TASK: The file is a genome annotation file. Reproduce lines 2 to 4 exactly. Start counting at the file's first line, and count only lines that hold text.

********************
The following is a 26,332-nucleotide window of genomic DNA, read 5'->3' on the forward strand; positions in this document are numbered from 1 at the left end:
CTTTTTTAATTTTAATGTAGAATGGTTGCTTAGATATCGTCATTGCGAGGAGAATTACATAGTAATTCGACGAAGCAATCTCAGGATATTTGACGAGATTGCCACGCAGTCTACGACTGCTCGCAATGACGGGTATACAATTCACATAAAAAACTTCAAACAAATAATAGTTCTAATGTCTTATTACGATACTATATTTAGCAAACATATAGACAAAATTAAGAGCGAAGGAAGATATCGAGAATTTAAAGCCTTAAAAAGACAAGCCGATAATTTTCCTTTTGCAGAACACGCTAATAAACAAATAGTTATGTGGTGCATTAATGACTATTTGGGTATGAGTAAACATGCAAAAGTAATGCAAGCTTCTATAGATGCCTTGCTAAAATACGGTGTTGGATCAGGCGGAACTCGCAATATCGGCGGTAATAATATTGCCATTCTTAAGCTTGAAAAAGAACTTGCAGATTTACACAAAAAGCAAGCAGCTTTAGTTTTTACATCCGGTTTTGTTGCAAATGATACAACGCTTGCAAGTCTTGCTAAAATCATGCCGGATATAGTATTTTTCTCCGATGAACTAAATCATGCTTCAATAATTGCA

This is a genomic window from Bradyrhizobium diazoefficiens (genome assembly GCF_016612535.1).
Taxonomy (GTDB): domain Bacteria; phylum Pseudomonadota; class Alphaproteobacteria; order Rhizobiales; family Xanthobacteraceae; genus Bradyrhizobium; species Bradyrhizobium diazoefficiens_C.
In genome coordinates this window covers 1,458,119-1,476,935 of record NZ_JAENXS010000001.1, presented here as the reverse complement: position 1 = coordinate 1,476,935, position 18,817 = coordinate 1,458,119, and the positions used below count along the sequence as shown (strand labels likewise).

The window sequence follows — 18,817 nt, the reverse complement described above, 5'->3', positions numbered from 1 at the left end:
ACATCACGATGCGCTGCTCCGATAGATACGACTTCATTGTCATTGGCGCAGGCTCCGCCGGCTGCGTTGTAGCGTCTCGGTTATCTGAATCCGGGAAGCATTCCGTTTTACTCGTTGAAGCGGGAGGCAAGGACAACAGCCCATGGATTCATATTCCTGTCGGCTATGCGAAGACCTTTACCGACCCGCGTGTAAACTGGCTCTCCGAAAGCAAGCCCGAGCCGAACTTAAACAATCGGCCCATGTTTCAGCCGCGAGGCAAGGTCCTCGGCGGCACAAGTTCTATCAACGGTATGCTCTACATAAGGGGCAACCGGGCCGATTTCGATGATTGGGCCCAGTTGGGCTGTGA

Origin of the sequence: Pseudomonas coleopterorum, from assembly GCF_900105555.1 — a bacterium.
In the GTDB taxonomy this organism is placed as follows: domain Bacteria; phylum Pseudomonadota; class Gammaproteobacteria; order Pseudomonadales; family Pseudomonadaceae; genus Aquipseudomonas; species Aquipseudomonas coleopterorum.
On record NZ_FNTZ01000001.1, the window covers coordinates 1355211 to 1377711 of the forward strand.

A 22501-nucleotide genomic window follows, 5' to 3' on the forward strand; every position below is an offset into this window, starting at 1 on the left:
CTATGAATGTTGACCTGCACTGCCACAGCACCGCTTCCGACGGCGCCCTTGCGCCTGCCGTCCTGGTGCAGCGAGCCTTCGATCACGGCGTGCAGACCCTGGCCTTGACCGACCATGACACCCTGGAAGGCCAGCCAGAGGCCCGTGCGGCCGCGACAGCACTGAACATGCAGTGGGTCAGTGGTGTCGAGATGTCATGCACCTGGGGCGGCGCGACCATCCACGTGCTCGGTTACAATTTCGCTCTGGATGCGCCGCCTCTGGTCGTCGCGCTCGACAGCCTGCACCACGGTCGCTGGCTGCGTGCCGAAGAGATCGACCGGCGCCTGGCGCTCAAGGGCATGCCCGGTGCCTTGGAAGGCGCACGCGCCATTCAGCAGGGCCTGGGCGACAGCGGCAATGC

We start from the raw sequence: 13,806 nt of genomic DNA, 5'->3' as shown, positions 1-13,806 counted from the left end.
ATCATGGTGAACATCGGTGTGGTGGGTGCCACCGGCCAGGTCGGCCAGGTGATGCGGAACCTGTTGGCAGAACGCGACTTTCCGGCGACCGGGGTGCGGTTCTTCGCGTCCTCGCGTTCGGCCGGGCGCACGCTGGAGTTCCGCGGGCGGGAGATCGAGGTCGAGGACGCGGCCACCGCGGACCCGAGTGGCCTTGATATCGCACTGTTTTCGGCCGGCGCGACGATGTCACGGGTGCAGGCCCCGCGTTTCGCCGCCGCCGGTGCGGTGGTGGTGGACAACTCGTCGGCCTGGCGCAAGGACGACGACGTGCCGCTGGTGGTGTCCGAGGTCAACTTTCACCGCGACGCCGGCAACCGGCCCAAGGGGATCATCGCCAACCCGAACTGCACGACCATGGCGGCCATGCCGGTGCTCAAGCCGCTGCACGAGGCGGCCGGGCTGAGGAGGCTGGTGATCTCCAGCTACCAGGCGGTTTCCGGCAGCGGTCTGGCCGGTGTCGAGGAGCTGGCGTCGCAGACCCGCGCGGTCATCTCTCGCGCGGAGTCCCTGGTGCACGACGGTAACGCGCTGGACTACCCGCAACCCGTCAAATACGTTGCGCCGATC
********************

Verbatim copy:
CTTTTTTAATTTTAATGTAGAATGGTTGCTTAGATATCGTCATTGCGAGGAGAATTACATAGTAATTCGACGAAGCAATCTCAGGATATTTGACGAGATTGCCACGCAGTCTACGACTGCTCGCAATGACGGGTATACAATTCACATAAAAAACTTCAAACAAATAATAGTTCTAATGTCTTATTACGATACTATATTTAGCAAACATATAGACAAAATTAAGAGCGAAGGAAGATATCGAGAATTTAAAGCCTTAAAAAGACAAGCCGATAATTTTCCTTTTGCAGAACACGCTAATAAACAAATAGTTATGTGGTGCATTAATGACTATTTGGGTATGAGTAAACATGCAAAAGTAATGCAAGCTTCTATAGATGCCTTGCTAAAATACGGTGTTGGATCAGGCGGAACTCGCAATATCGGCGGTAATAATATTGCCATTCTTAAGCTTGAAAAAGAACTTGCAGATTTACACAAAAAGCAAGCAGCTTTAGTTTTTACATCCGGTTTTGTTGCAAATGATACAACGCTTGCAAGTCTTGCTAAAATCATGCCGGATATAGTATTTTTCTCCGATGAACTAAATCATGCTTCAATAATTGCA

This is a genomic window from Bradyrhizobium diazoefficiens (genome assembly GCF_016612535.1).
Taxonomy (GTDB): domain Bacteria; phylum Pseudomonadota; class Alphaproteobacteria; order Rhizobiales; family Xanthobacteraceae; genus Bradyrhizobium; species Bradyrhizobium diazoefficiens_C.